Adam Sterling: I wanted guidance, but they wouldn't give it to me. This was all new to me. I remember the first couple of days when I first met Ted [Braun], I was in Southern California, waiting tables, working five days a week, and then on Mondays and Tuesdays I would fly up to Sacramento to go lobby. And I was just telling Ted, you should go meet this person and this person, and was telling him my story. In the meantime, he called me one day and he said, "Hey, we're going to film you a little bit and see how it goes." I said, "Okay but I'm going to work tomorrow." And he said, "I'll call you." I felt awkward, because I had never done that. And I was asking questions and they said, "No, you can't ask questions, be normal." [Laughs] And so I learned quickly that there was not going to be any guidance, but just free rein.

DX: Did you give any pointers to anyone like Adam about being on camera?
DC:
Yeah... cover for me. [Laughs] No, no, I didn't. In real life, if you try to look good on camera, you look like an idiot. At least with the script, you have some sort of cover, you're trying to play somebody else. But trying to play you, with some polish, you're going to look like an idiot. We tried to just be, and really allow to come through who we were and what we were trying to do. None of us are extraordinary people and that's the whole point of this film--that we're not extraordinary people. We are people who are just moved by something and have become passionate about something that we really think is the greatest humanitarian crisis on the face of the earth today. And in that effort, we are hoping that the result can be extraordinary. But I don't think that any of us looked at ourselves and thought we were special.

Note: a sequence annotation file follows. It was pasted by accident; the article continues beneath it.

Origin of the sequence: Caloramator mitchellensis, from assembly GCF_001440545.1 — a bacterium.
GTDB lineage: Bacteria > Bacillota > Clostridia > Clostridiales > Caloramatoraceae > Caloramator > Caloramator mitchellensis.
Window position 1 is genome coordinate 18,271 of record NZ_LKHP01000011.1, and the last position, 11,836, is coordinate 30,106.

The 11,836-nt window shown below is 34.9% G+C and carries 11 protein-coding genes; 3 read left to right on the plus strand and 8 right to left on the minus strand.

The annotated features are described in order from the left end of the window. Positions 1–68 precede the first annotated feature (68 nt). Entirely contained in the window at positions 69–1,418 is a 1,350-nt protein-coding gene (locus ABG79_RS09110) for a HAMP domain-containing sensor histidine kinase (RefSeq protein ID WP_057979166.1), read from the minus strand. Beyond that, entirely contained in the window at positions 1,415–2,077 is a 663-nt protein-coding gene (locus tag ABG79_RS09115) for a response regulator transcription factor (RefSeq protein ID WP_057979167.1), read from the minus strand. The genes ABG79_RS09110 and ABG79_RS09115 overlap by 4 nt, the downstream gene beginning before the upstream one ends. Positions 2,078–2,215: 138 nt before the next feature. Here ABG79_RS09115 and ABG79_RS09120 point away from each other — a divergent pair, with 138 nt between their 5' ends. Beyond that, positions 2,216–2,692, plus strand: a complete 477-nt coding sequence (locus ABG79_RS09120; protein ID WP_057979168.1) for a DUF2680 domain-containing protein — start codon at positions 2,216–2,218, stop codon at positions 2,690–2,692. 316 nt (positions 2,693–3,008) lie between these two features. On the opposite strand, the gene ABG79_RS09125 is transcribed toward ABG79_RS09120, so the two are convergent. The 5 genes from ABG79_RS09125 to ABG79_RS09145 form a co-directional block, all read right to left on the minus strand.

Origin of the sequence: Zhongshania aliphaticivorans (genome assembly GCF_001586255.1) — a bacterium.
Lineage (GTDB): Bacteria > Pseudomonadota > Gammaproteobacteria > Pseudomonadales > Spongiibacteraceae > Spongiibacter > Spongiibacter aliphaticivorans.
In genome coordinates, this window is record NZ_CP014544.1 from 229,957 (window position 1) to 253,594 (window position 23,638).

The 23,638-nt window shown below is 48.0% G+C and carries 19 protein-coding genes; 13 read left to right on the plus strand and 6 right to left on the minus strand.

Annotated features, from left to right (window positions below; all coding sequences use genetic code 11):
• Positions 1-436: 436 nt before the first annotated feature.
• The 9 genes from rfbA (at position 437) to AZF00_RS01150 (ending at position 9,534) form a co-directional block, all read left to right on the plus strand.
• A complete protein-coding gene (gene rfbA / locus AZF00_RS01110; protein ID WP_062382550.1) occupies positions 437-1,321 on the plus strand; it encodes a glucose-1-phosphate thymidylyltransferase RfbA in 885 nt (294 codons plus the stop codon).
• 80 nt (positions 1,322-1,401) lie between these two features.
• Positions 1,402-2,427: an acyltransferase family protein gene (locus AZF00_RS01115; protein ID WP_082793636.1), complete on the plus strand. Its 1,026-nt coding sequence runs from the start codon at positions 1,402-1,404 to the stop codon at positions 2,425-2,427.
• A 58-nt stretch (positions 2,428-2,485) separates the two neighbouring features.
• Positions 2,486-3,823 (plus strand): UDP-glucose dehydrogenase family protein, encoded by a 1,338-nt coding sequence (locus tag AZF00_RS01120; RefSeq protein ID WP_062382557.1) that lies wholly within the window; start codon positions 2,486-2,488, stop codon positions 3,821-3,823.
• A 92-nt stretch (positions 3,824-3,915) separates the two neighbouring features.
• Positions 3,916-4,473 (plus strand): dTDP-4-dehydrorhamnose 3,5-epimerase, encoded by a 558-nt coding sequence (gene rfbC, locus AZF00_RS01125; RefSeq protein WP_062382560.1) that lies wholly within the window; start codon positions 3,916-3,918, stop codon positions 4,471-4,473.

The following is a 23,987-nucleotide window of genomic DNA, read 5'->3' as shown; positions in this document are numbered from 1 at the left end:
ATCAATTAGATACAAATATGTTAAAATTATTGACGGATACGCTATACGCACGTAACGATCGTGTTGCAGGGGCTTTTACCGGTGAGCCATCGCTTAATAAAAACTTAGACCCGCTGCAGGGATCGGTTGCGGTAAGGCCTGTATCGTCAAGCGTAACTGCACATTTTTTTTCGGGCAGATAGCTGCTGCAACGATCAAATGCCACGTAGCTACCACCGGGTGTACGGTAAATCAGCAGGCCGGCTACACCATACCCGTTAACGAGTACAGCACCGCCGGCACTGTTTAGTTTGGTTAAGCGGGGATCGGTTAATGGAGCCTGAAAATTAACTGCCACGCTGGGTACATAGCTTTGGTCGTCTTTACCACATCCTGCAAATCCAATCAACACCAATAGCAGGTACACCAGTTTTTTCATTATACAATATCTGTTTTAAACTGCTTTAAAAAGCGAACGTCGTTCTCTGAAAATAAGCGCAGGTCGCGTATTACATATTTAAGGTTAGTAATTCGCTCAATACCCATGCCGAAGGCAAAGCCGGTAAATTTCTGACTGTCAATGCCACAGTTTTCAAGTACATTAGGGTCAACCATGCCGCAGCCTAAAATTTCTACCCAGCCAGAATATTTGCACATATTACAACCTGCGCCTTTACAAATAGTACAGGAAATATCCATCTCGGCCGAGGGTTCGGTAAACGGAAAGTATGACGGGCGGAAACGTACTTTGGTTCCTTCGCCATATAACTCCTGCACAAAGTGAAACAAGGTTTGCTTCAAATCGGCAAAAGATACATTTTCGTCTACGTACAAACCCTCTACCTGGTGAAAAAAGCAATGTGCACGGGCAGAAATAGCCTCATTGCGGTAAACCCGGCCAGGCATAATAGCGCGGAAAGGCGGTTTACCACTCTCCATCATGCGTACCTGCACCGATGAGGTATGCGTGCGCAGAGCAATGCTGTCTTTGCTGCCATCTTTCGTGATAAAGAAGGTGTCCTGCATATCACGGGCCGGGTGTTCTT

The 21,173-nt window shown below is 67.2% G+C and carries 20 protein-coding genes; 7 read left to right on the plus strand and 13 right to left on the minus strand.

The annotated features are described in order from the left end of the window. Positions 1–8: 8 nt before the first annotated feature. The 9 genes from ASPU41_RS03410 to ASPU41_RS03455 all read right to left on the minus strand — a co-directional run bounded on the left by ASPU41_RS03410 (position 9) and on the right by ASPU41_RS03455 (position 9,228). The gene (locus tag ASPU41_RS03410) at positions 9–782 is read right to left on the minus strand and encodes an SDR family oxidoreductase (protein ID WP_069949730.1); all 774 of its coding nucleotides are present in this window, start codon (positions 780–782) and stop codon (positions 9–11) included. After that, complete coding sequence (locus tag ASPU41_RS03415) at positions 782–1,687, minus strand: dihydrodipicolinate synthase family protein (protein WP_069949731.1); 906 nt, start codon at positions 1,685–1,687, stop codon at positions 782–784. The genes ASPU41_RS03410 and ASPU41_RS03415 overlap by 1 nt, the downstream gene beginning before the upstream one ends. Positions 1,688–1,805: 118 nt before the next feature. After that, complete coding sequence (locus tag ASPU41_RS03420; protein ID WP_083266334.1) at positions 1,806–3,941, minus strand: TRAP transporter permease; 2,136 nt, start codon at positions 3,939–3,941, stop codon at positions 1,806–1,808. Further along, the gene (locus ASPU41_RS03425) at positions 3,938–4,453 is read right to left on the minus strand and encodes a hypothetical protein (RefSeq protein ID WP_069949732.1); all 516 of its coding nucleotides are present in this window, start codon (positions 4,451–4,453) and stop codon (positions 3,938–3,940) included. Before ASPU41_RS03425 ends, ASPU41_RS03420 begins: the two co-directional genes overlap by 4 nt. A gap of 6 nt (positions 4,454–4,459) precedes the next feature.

DX: One point in fact has been that in a way, one thing thats special in your un-specialness about getting involved in this. You've become so knowledgeable and an expert by your passion and drive. Do you look back and say: "God, how do I know all this shit?"
DC:
Definitely. I always tell people, when they ask, I say I was pulled into a stream that was already flowing. It was already moving, and Adam pulled me in. And John Prendergast pulled me in. And Congressman Ed Royce pulled me in. These were people that were already trying to do things in this effort, and I said well, give my light to to the sum of light and try to make it happen. Because I, too, think that that's what we need to be doing.

DX: To what extent do you see your work in Hotel Rwanda and on this movie as being part of the same genre?
DC:
As I mentioned, Royce--the one who pulled me into this--was the person who was trying to make noise on the Hill, he and his Democratic counterpart, Donald Payne (D-NJ) about Darfur, about what was happening in Sudan, and he wasn't having a lot of success raising the temperature on the issue.

And then Hotel Rwanda"came out. He saw it and he saw very similar echoes and a very personalized way of touching people, and he thought it would help bridge the understanding about Darfur. So there was a Congressional delegation and they invited me to go on it with he and several other members of Congress.